I fell off my XS650 'Fat Cast Brat' and I'd like your opinion.

thrilla

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Hi all!

So I picked up my first 1978 XS650 last month from the 2nd owner since its restoration. I had it delivered from south England to my house in Yorkshire, I was blind buying but I've been obsessed with XS650's for a few years and when this bike, built by Kuna Customs, came up for sale, I had to have it.

When it was delivered I was blown away, the bike is tremendous - a dream, really. I took it out that night and had a blast winding it round the country roads near my house.

Nothing seemed wrong with it, it felt solid, impressive pull and power, the only thing I would say is it's certainly not smooth, maybe a volatile mix, crappy oil, custom exhaust, or just the age of the bike. I expected it to have some beef, so I wasn't disappointed in the slightest. Another thing is that I have to keep one of the chokes on to keep it idle, which is fine but, I knew the carburettors needed seeing to. The pictures attached show the brakes and brake disks, to put it simply, they are bad. Spongy, squeaky, unpredictable... 'Whatever' I thought, I wanted to change the brakes, no dramas.

Last week, the night was nice, I wanted to ride to a nearby village which has a big bike scene. I hopped on the bike and rode steady. As I proceeded down a tight and narrow lane, (a road that I drive my car down all the time) a few cars passed me no problem. Towards the bottom a car appeared out of nowhere, and almost obviously made no attempt to slow down or move over, I'm not blaming them but after I passed them, I went too far over to the left (UK) and slid on some dry dirt.. Ouch.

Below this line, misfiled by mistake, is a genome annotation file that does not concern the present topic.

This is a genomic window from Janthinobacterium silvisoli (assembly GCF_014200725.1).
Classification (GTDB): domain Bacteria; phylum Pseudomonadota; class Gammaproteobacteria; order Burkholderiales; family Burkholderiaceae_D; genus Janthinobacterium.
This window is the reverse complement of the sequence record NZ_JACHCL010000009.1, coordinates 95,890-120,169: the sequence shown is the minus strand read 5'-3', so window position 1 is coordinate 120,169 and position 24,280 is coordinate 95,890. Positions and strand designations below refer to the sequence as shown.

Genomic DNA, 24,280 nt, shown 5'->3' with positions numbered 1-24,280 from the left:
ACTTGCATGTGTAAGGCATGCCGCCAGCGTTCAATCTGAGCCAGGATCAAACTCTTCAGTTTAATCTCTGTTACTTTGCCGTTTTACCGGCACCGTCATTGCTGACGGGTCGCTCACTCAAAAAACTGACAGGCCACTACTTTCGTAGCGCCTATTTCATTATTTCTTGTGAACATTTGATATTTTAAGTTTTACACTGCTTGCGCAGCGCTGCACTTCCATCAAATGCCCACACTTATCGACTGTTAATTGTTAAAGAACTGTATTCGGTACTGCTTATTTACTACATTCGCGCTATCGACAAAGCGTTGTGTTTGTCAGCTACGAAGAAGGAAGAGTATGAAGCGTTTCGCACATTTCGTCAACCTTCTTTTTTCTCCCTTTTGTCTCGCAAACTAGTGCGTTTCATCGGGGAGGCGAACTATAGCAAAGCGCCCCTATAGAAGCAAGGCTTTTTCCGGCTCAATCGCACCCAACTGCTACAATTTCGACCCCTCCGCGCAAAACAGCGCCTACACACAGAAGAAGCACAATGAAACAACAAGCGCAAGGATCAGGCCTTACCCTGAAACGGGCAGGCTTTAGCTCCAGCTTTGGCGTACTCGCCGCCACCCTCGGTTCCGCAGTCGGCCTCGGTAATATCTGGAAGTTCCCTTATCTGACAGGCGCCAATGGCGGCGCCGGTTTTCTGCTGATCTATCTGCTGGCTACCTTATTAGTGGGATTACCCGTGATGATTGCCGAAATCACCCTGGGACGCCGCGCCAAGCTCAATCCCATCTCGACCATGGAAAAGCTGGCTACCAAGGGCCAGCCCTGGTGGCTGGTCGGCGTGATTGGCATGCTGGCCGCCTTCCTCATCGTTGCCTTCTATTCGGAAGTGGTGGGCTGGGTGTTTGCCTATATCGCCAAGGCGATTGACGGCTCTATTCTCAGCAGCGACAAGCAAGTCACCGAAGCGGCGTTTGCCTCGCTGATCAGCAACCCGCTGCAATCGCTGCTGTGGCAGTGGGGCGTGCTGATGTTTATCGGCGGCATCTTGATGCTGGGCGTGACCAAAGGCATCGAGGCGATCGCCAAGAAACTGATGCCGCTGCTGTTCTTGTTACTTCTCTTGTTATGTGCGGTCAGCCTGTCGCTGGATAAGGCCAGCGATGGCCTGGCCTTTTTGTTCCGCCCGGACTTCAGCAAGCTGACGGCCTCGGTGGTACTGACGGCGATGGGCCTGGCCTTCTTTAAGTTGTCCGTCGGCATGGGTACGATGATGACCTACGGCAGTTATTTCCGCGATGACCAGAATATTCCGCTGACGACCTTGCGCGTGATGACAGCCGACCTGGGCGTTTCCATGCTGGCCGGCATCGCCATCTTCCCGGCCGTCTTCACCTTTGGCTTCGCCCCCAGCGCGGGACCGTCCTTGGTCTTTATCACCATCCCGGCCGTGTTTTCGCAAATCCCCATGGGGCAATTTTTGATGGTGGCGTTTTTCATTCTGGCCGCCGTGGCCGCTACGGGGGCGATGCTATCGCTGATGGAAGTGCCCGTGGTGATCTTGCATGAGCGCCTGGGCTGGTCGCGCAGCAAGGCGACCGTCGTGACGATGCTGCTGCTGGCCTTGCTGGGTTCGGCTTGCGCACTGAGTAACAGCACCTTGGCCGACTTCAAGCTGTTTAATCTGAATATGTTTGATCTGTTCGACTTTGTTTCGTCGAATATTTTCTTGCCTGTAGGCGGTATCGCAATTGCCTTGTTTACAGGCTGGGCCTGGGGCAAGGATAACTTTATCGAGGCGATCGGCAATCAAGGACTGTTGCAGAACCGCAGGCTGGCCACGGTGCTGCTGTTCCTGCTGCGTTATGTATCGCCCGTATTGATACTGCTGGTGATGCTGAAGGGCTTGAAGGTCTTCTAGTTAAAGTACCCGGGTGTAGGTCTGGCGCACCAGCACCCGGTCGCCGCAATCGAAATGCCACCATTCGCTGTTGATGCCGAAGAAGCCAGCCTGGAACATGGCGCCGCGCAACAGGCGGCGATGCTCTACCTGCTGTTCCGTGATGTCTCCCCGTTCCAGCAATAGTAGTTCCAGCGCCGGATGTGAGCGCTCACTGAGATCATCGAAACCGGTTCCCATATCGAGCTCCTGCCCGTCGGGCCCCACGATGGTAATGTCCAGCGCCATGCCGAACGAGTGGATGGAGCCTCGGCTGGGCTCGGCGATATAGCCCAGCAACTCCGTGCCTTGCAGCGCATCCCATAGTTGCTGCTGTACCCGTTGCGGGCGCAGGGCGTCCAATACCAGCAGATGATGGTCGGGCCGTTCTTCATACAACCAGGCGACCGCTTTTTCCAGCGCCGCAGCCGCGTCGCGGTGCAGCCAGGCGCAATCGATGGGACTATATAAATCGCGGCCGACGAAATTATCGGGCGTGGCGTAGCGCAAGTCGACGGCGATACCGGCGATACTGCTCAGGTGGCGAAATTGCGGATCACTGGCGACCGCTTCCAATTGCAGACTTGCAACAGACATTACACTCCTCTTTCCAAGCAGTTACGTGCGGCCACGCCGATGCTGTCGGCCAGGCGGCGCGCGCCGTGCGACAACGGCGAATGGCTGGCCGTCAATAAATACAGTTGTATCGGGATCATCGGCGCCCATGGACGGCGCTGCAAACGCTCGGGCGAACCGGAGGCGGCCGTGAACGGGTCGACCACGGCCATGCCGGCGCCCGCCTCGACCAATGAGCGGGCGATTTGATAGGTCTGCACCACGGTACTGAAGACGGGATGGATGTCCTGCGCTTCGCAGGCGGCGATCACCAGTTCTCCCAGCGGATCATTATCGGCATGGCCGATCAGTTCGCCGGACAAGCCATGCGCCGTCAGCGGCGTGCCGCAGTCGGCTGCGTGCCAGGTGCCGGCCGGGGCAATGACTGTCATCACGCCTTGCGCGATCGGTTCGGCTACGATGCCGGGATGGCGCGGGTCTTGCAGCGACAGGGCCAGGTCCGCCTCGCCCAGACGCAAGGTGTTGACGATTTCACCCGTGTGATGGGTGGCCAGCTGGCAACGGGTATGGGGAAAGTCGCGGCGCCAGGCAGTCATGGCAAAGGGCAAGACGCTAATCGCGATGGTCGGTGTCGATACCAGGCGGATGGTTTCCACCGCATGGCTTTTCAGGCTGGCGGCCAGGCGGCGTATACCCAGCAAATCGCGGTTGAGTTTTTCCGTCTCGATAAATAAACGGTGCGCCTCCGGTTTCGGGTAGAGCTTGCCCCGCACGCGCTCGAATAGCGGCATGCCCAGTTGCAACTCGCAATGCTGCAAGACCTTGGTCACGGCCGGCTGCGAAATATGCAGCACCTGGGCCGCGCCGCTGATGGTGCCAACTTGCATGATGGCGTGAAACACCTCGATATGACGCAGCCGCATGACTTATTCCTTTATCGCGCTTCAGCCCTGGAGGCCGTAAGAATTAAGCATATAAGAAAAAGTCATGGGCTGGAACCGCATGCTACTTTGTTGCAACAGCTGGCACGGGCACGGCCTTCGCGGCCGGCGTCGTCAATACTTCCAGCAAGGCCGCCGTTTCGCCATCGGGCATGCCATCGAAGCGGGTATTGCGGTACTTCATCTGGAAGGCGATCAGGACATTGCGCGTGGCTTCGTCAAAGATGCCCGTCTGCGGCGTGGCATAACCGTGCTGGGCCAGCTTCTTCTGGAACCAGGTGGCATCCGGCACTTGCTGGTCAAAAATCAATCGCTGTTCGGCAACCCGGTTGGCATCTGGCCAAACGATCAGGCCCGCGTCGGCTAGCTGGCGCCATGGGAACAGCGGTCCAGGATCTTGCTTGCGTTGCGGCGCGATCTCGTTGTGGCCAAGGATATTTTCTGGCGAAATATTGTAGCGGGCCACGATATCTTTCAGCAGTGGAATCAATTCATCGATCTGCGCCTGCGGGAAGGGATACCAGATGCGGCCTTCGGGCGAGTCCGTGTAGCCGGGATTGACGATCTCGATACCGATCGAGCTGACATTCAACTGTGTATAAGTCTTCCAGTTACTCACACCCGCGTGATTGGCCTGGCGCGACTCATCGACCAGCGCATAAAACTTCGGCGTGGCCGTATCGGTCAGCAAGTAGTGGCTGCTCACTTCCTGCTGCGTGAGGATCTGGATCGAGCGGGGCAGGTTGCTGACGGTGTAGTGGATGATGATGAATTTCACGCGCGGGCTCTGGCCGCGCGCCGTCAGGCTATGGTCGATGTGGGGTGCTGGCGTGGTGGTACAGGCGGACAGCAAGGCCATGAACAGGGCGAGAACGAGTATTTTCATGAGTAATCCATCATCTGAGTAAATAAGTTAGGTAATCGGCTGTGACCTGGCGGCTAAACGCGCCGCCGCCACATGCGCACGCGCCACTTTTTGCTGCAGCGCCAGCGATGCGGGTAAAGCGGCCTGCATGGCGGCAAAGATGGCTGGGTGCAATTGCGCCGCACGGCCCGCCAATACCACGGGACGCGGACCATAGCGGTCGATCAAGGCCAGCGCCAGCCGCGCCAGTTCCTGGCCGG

I was fine, I got on my feet, quickly picked my bike up and pushed it into the driveway a few feet away. A few cuts on my hands from where the brake/clutch levers smashed my knuckles, a grazed leg and a scratched helmet. I was fine. The bike, to my surprise also seemed fine, I was expecting more damage, although I slipped at about 20mph after passing the car. The rear brake was scratched up, clutch lever, a few bolts, and most annoyingly, the tank has a dent in it from where the forks impacted it. That hurt, but whatever it all seems minor.

After about 10 minutes, once I'd composed myself and tested the bike, I jumped back on. The bars had bent or misaligned with the front wheel, so I'm steering at an angle but again nothing major. Once I got about half way home I realised that my rear brake was non existent, just nothing there, and 1st and 2nd gear were jolting, struggling, not sure how to explain but they felt very very broken haha (sorry) 3rd+ was fine.

When I got back I was pissed, my dream bike, damaged with no other excuse than stupid reactions and probably the huge tyres, look cool though.